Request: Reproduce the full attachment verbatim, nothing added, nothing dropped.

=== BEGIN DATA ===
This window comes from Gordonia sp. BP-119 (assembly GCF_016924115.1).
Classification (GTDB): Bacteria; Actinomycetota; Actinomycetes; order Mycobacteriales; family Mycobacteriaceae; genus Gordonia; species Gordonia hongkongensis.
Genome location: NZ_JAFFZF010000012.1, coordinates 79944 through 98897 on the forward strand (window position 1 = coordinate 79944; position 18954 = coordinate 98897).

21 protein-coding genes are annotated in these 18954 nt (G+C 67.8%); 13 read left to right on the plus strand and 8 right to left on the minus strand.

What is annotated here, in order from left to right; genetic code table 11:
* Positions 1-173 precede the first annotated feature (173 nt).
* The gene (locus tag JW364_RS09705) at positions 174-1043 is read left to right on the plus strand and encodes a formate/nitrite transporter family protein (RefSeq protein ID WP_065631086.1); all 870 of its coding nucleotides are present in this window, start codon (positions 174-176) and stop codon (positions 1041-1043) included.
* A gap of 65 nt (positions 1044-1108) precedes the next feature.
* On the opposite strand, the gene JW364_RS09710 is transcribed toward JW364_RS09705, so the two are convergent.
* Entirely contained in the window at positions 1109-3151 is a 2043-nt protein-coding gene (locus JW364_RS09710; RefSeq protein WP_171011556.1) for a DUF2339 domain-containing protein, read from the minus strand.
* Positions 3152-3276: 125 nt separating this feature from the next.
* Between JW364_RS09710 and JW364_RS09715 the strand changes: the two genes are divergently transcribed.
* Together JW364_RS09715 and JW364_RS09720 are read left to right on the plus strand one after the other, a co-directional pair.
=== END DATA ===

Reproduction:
This window comes from Gordonia sp. BP-119 (assembly GCF_016924115.1).
Classification (GTDB): Bacteria; Actinomycetota; Actinomycetes; order Mycobacteriales; family Mycobacteriaceae; genus Gordonia; species Gordonia hongkongensis.
Genome location: NZ_JAFFZF010000012.1, coordinates 79944 through 98897 on the forward strand (window position 1 = coordinate 79944; position 18954 = coordinate 98897).

21 protein-coding genes are annotated in these 18954 nt (G+C 67.8%); 13 read left to right on the plus strand and 8 right to left on the minus strand.

What is annotated here, in order from left to right; genetic code table 11:
* Positions 1-173 precede the first annotated feature (173 nt).
* The gene (locus tag JW364_RS09705) at positions 174-1043 is read left to right on the plus strand and encodes a formate/nitrite transporter family protein (RefSeq protein ID WP_065631086.1); all 870 of its coding nucleotides are present in this window, start codon (positions 174-176) and stop codon (positions 1041-1043) included.
* A gap of 65 nt (positions 1044-1108) precedes the next feature.
* On the opposite strand, the gene JW364_RS09710 is transcribed toward JW364_RS09705, so the two are convergent.
* Entirely contained in the window at positions 1109-3151 is a 2043-nt protein-coding gene (locus JW364_RS09710; RefSeq protein WP_171011556.1) for a DUF2339 domain-containing protein, read from the minus strand.
* Positions 3152-3276: 125 nt separating this feature from the next.
* Between JW364_RS09710 and JW364_RS09715 the strand changes: the two genes are divergently transcribed.
* Together JW364_RS09715 and JW364_RS09720 are read left to right on the plus strand one after the other, a co-directional pair.